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Plays DataBase Sakuragawa (The River of Cherry Blossoms) StoryPlays DataPhotoStory
 


Please click top right button for detailed information, photo story.


Noh Photo from National Noh Theatre
Photo from National Noh Theatre

synopsis
In the Sakura-no-Baba (Cherry Blossom Riding Grounds) in the province of Hyūga (the present-day Miyazaki Prefecture), a mother and a son lived in poverty. The son, Sakurago (Cherry Blossom Child), distressed at his mother’s hardships, sold himself to a human trafficker. The mother learnt by a letter from the trafficker that her son sold himself. In a frenzy of grief and tears, she dashed out from her house and set out on a journey to find Sakurago.

Three years have passed since then. Sakurago has been apprenticed to a monk of Isobe-dera Temple in the remote province of Hitachi (the present-day Ibaraki Prefecture). The spring blossoms were at their peak, and the monk, with Sakurago and others, went out to Sakuragawa River, a nearby famous spot for cherry blossoms, to enjoy the view. Just then Sakurago’s mother arrives at the riverside of Sakuragawa after her long journey.

The mother, who became a madwoman, scoops cherry petals floating on the river with a net, showing her madness. When the monk asks her why she does this, she explains that she cannot waste the blossoms, related as they are to the name of her son, Sakurago, from whom she is separated. Enticed by the falling flowers, the mother reaches an extremity of frenzy, spurred on by her thoughts of her son.

Eventually the mother meets a boy accompanying the monk. Realizing that the boy is her son Sakurago, the mother regains her right mind, and sheds tears of joy—mother and child return home together. Later, the mother also renounces the world and obtains the blessings of the Buddha. Thus we are taught the lesson that the way of the parent and the child is truly precious.

highlight
This is one of the madwoman stories in which a mother, separated from her child, travels in her madness to look for that child. Although this piece has a happy ending, in which finally the child and mother meet, as it unfolds, the emotions of the son who pities his mother and of the mother who whole-heartedly loves her son are finely described and come to settle in the hearts of the audience.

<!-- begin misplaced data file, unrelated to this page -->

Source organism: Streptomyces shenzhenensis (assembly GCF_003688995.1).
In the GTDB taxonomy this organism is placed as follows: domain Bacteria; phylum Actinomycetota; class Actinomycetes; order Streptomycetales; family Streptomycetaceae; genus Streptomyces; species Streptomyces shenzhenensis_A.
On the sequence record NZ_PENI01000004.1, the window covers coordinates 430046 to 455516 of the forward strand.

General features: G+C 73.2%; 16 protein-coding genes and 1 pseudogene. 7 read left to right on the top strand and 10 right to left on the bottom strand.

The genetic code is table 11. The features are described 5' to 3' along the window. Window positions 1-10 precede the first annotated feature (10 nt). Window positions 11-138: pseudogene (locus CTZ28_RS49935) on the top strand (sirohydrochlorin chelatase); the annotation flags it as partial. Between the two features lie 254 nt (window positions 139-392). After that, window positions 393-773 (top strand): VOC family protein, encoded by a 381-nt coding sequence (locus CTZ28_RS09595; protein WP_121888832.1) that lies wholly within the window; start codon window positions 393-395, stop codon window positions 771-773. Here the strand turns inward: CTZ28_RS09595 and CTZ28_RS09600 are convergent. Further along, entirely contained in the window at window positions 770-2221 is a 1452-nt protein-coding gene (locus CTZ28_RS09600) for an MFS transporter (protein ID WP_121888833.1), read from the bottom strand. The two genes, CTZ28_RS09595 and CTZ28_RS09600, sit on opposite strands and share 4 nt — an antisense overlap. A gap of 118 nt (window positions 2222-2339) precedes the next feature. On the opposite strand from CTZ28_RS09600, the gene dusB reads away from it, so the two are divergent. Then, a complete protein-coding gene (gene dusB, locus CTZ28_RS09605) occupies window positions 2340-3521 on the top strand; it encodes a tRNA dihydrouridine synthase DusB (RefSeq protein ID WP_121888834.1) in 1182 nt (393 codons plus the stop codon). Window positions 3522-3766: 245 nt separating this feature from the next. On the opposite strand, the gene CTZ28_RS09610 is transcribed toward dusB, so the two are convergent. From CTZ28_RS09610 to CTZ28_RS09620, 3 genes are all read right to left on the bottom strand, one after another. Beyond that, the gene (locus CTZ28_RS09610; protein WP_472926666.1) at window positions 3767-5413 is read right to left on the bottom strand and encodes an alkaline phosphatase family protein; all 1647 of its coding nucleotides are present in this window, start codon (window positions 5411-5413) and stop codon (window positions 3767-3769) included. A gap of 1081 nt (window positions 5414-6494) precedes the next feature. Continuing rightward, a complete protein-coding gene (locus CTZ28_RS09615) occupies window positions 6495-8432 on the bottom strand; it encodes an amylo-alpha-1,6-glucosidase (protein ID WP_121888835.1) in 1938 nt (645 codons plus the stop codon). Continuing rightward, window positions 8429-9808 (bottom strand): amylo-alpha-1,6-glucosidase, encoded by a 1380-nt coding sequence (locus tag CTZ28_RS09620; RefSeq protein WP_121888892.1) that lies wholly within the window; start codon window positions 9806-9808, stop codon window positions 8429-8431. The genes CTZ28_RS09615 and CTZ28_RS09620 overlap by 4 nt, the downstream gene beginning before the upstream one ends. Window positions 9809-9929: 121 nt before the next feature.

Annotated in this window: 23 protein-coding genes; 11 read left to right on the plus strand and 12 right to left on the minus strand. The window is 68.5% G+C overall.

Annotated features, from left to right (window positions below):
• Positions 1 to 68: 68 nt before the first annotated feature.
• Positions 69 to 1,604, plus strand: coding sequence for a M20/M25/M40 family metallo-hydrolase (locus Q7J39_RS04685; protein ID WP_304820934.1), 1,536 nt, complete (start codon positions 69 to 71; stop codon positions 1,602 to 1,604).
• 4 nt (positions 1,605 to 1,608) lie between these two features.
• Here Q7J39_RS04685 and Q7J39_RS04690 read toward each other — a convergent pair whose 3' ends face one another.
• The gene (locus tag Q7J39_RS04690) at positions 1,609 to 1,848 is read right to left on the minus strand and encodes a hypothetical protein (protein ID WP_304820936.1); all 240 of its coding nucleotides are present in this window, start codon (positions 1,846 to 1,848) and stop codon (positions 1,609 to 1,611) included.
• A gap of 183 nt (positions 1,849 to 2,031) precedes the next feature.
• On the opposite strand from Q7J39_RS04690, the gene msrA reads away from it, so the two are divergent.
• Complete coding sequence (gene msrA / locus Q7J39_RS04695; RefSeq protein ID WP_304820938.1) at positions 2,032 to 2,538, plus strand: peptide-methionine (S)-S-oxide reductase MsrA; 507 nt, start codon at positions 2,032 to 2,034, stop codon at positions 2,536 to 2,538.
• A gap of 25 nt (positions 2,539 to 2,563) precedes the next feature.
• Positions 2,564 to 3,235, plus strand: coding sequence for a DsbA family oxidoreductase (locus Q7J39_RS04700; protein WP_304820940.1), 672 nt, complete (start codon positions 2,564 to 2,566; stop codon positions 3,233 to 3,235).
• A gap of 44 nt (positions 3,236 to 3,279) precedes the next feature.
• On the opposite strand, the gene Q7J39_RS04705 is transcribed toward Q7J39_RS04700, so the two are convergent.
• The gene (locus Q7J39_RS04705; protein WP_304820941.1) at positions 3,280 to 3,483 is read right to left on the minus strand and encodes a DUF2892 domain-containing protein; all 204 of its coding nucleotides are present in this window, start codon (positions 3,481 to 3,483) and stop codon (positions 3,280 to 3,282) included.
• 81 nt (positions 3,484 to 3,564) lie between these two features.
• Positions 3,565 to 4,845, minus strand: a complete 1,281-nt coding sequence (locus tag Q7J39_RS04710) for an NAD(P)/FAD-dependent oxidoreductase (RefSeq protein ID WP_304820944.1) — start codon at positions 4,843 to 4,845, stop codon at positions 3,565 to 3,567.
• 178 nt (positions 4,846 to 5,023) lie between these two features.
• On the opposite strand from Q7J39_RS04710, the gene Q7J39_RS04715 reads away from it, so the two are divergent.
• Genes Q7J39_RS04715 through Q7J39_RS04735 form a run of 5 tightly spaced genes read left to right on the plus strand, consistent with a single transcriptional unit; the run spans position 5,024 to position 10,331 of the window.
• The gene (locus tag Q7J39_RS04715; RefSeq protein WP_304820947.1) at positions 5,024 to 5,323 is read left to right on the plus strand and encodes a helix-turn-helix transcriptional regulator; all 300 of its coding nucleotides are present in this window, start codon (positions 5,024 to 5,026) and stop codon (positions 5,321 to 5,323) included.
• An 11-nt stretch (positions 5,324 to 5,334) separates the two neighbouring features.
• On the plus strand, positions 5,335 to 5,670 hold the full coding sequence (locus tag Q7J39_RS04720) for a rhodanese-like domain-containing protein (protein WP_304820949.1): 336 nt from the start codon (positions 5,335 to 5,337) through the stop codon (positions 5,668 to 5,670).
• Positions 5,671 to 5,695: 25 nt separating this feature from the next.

Additionally, what deepens the savour of this piece is the variation in coloring based on cherry blossoms. According to the research of a scholar long ago, there are eleven kinds of cherry blossoms, forty-eight references to the word “cherry” (sakura in Japanese), and fifty-three references to flowers in this piece. The name of the separated son is “Sakurago (Cherry Blossom Child),” their hometown is “Sakura-no-Baba (Cherry Blossom Riding Grounds), and the setting for the climax of the story is at “Sakuragawa (The River of Cherry Blossoms).” In particular, the chorus, depicting the overlapping of the mother’s feelings and the river into which the cherry petals fall like snow, corresponds with the frantic dance of the mother; it describes the beautiful though fleeting, sad, poetic atmosphere of the drama. This is something to which only Noh drama can give expression. The special dance and chorus, from the kuse to Ami-no-dan (the Scene of the Net), is a must-see.

Since ancient times, cherry blossoms have been cherished by the Japanese. The audience can fully enjoy the deep emotions associated with this flower through the special techniques unique to the art of Noh.

Further, this piece, which chooses cherry blossoms as its subject, is often compared with “Mii-dera (Mii-dera Temple),” which is another madwoman story focusing on the moon. Your interest in Noh will be further deepened if you compare the two.


STORY PAPER : Sakuragawa (The River of Cherry Blossoms)

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